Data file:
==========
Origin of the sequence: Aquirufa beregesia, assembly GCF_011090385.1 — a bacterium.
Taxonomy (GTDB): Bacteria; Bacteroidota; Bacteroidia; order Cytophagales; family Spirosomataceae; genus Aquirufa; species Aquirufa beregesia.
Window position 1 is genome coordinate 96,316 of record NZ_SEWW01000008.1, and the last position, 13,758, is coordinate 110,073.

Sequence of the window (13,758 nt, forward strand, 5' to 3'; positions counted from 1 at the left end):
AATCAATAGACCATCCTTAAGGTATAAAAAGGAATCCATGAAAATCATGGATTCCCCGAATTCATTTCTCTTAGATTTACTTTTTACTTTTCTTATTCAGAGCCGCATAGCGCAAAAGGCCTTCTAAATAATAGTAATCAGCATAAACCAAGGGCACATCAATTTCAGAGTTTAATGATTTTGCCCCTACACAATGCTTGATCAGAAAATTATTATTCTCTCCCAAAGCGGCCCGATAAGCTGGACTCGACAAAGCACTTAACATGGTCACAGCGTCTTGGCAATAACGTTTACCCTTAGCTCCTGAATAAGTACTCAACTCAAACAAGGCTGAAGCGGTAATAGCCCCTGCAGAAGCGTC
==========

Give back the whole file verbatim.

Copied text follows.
Origin of the sequence: Aquirufa beregesia, assembly GCF_011090385.1 — a bacterium.
Taxonomy (GTDB): Bacteria; Bacteroidota; Bacteroidia; order Cytophagales; family Spirosomataceae; genus Aquirufa; species Aquirufa beregesia.
Window position 1 is genome coordinate 96,316 of record NZ_SEWW01000008.1, and the last position, 13,758, is coordinate 110,073.

Sequence of the window (13,758 nt, forward strand, 5' to 3'; positions counted from 1 at the left end):
AATCAATAGACCATCCTTAAGGTATAAAAAGGAATCCATGAAAATCATGGATTCCCCGAATTCATTTCTCTTAGATTTACTTTTTACTTTTCTTATTCAGAGCCGCATAGCGCAAAAGGCCTTCTAAATAATAGTAATCAGCATAAACCAAGGGCACATCAATTTCAGAGTTTAATGATTTTGCCCCTACACAATGCTTGATCAGAAAATTATTATTCTCTCCCAAAGCGGCCCGATAAGCTGGACTCGACAAAGCACTTAACATGGTCACAGCGTCTTGGCAATAACGTTTACCCTTAGCTCCTGAATAAGTACTCAACTCAAACAAGGCTGAAGCGGTAATAGCCCCTGCAGAAGCGTC